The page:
Arts & Entertainment

California doctor called to help Prince is a longtime pain specialist

Prince performs early July 17, 2007 during a jam session after his sold out concert at the 41th edition of the Montreux Jazz Festival.
Prince performs early July 17, 2007 during a jam session after his sold out concert at the 41th edition of the Montreux Jazz Festival.
Fabrice Coffrini/AFP/Getty Images

The Northern California doctor who was asked to help Prince before his death is an addiction and pain specialist who has championed the use of a semi-synthetic opiate to treat pain.

Dr. Howard Kornfeld, who operates an outpatient medical center in bucolic Marin County, received publicity in the San Francisco Bay Area in 2013 for his work with buprenorphine.

Advocates of the drug say the opiate can help addicted patients by offering pain relief with less possibility of overdose and addiction, unlike oxycodone or morphine.

Representatives of Prince reached out to Kornfeld the day before the pop star died, but the doctor sent his son because he couldn't immediately fly to Minnesota, said William Mauzy, a Minneapolis lawyer for Kornfeld.

The son, Andrew Kornfeld, was one of three people who found the singer unresponsive and called 911. He is listed as a consultant with his father's clinic and is a pre-med student, Mauzy said.

At least two experts on treating addiction have questioned whether Kornfeld responded appropriately when he was called to help Prince. Dr. Stuart Gitlow, who has no direct knowledge of Prince's case, said that if Kornfeld believed it to be a medical emergency, "his obligation is to call an ambulance and get the patient to emergency personnel who can assess the situation — not to fly to the patient."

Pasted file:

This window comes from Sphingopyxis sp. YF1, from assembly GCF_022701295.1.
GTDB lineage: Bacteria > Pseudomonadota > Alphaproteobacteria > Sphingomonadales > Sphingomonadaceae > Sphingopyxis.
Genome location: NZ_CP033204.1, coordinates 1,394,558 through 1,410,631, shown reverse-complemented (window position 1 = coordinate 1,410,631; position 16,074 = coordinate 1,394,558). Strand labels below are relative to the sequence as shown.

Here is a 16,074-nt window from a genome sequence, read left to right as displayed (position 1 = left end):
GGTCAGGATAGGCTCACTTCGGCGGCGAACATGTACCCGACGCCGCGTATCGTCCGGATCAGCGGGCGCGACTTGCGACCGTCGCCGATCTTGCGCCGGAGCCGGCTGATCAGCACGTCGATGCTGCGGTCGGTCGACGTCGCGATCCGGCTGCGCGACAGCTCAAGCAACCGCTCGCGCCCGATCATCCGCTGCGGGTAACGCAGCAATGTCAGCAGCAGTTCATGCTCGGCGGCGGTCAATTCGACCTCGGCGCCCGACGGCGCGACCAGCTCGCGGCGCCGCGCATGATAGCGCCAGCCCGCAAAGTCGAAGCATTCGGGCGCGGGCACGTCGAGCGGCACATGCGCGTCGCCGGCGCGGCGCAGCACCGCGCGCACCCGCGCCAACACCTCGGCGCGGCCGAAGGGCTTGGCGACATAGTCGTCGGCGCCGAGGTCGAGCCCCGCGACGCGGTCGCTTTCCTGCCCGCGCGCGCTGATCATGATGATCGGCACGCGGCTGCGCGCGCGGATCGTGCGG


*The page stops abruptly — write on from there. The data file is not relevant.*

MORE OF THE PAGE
Howard Kornfeld told the Marin Independent Journal in 2013 that he first became aware of buprenorphine in the 1990s while treating heroin and prescription-drug addicts.

"We know this drug has no toxicity to the kidneys and much less toxicity to the liver than any other opiates. It works better for chronic nerve pain, and it doesn't cause overdoses," he said in an interview with the San Francisco Chronicle in 2013.

"In most addicts or pain patients, it decreases cravings but doesn't cause this kind of euphoric state people get drawn into," he said.

He helped start a pain clinic in Oakland's Highland Hospital in 2011. A hospital spokeswoman declined to comment, and messages left with Recovery Without Walls were not returned Wednesday. The clinic's nondescript two-story building is in downtown Mill Valley, a wealthy suburb of San Francisco.

The clinic's website promises personalized, confidential care for people addicted to sleeping pills, opiates and alcohol as well as people suffering from chronic pain. It includes a blog post that speculated whether buprenorphine could have saved actor Philip Seymour Hoffman, who died of an overdose.

Dr. Alex Zaphiris, a family physician and addiction medicine specialist, said most doctors cut off patients once they become hooked on prescription medication, forcing them to search for street drugs to feed their addiction.

"In a field where a lot of doctors run away from taking care of these patients, he's stood strong," she said of Kornfeld, whom she knows only by reputation as a fellow Mill Valley practitioner.

Kornfeld graduated from Northwestern University's medical school in 1975, according to licensing information with the California Department of Consumer Affairs. He is listed as certified by the American Board of Emergency Medicine.

Kornfeld is a voluntary assistant clinical professor in pain medicine at the University of California, San Francisco, which means he is unpaid, a university spokeswoman said.

Associated Press writers Amy Forliti, Michael Tarm and Eric Tucker and AP Medical Writer Carla K. Johnson contributed to this report.